Ever since the cast of Will and Grace reunited for a mini episode encouraging all of us to vote in 2016, the Internet has been in a frenzy about the possibility of a revival 18 years after the show first aired. In January, the news broke that NBC has ordered a 10-episode limited revival series reuniting the original stars. The show is known for making us laugh while breaking significant ground during its eight-season run in terms of LGBT representation on TV.
The news of a revival comes in the midst of uncertainty about whether sexual orientation is covered by Title VII of the Civil Rights Act of 1964, the federal law prohibiting employment discrimination based on race, color, religion, sex, and national origin. The Equal Employment Opportunity Commission (EEOC) has repeatedly taken the position that discrimination on the basis of sexual orientation qualifies as sex discrimination “because it necessarily entails treating an employee less favorable because of the employee’s sex.” The 11th Circuit, however, recently upheld a district court’s dismissal of a complaint alleging harassment based on sexual orientation under Title VII.
The 11th Circuit found that sexual orientation isn’t covered by Title VII. The court, however, vacated the portion of the district court’s order dismissing the plaintiff’s claims that she was discriminated against for failure to conform to gender stereotypes. The U.S. Supreme Court has not yet directly decided whether sexual orientation falls within the scope of Title VII, though it has recognized that discrimination based on sex stereotypes and same-sex harassment are prohibited under the statute.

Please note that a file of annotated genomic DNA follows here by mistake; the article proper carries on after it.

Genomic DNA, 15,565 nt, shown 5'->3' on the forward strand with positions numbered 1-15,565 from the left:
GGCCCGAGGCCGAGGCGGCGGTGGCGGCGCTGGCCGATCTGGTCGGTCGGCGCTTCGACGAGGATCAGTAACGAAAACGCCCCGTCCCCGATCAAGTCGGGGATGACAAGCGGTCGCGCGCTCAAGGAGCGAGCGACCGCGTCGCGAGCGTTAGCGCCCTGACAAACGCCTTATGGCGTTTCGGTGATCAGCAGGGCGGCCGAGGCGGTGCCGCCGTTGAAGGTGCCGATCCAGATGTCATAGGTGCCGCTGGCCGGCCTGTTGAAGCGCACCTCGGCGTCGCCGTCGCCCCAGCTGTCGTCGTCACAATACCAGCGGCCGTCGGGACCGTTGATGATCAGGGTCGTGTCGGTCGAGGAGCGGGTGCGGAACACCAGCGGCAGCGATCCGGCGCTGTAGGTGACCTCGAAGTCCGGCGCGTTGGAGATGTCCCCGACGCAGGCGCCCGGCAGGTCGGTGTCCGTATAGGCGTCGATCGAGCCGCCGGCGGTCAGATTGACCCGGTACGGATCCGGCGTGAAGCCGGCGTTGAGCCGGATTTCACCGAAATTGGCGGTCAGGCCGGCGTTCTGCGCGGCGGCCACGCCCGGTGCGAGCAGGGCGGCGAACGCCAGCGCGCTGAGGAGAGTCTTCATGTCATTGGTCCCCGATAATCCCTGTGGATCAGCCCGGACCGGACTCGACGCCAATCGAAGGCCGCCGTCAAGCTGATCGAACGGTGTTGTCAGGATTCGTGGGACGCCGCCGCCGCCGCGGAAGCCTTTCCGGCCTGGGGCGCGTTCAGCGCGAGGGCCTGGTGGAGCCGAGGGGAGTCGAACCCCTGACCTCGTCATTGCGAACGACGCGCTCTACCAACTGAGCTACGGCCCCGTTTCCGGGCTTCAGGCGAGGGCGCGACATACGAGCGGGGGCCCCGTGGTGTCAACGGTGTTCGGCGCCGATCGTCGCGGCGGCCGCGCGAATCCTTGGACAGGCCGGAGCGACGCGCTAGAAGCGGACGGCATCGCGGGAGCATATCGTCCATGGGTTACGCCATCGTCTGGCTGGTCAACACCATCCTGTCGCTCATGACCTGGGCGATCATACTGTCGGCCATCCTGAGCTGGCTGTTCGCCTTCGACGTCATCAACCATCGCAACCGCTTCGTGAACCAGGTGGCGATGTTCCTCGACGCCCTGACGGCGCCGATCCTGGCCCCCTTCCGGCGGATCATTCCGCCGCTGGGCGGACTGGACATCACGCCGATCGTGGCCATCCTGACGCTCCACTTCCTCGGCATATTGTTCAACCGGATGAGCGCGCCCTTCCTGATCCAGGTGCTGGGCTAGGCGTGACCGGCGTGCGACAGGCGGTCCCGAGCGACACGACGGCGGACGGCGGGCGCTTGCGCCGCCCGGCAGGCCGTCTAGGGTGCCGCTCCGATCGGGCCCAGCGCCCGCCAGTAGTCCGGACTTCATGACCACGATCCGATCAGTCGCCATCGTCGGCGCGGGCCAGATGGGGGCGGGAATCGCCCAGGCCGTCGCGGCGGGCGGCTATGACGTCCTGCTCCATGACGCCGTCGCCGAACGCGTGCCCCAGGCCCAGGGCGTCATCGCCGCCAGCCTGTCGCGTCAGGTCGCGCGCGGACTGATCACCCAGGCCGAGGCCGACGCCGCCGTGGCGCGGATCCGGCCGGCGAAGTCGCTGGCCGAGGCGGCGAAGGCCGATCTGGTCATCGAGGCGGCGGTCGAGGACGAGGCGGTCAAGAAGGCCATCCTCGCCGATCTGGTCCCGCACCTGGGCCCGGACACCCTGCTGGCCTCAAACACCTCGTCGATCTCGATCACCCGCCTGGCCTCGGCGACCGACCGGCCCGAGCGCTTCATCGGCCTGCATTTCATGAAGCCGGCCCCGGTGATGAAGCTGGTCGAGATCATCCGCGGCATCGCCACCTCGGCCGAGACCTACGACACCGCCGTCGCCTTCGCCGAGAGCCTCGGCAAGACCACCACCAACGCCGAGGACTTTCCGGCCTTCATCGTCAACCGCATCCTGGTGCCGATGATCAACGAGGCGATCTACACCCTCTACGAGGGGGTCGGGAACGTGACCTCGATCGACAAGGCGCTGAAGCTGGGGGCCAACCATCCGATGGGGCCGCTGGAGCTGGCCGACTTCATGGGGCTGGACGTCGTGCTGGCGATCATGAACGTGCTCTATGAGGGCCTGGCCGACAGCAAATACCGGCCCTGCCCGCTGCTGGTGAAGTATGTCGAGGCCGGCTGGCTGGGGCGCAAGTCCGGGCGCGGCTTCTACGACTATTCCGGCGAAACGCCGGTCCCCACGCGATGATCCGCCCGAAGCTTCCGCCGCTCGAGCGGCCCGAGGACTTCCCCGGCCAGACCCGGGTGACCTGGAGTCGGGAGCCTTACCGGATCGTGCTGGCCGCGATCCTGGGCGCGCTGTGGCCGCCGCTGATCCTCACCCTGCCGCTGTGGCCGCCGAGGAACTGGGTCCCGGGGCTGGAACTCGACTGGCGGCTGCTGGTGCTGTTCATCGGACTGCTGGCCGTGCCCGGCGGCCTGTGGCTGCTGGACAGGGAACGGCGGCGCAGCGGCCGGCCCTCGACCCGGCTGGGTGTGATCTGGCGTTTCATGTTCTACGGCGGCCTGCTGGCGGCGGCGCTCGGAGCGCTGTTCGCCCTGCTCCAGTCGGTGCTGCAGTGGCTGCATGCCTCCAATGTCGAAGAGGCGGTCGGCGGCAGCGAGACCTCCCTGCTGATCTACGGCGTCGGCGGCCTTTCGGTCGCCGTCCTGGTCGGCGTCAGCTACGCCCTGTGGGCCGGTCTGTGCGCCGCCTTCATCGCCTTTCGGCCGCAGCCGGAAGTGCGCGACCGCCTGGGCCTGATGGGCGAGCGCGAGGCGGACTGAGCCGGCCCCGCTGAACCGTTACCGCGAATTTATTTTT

The 2nd Circuit is currently considering the issue, while the 7th Circuit is reconsidering its prior decision finding that Title VII does not prohibit discrimination based on sexual orientation. Multiple district courts have reached the opposite conclusion, finding that sexual orientation discrimination constitutes prohibited sex discrimination. With this latest 11th Circuit decision and expected decisions from other circuits, the issue may soon be ripe for clarification by Congress or the Supreme Court. In the meantime, it’s important to keep your employment policies updated and bear in mind that certain local and state laws, such as the Illinois Human Rights Act, have expressly prohibited discrimination on the basis of sexual orientation, including gender identity.
While we wait for this issue to wind its way through the judicial system, be sure to have your blankets and popcorn (and/or Karen-worthy martinis) ready for some of our favorite characters to return to the small screen. I’m sure we can all look forward to more of Karen’s one-liners because, as she taught us, “Honey, tact is for people who aren’t witty enough to be sarcastic.”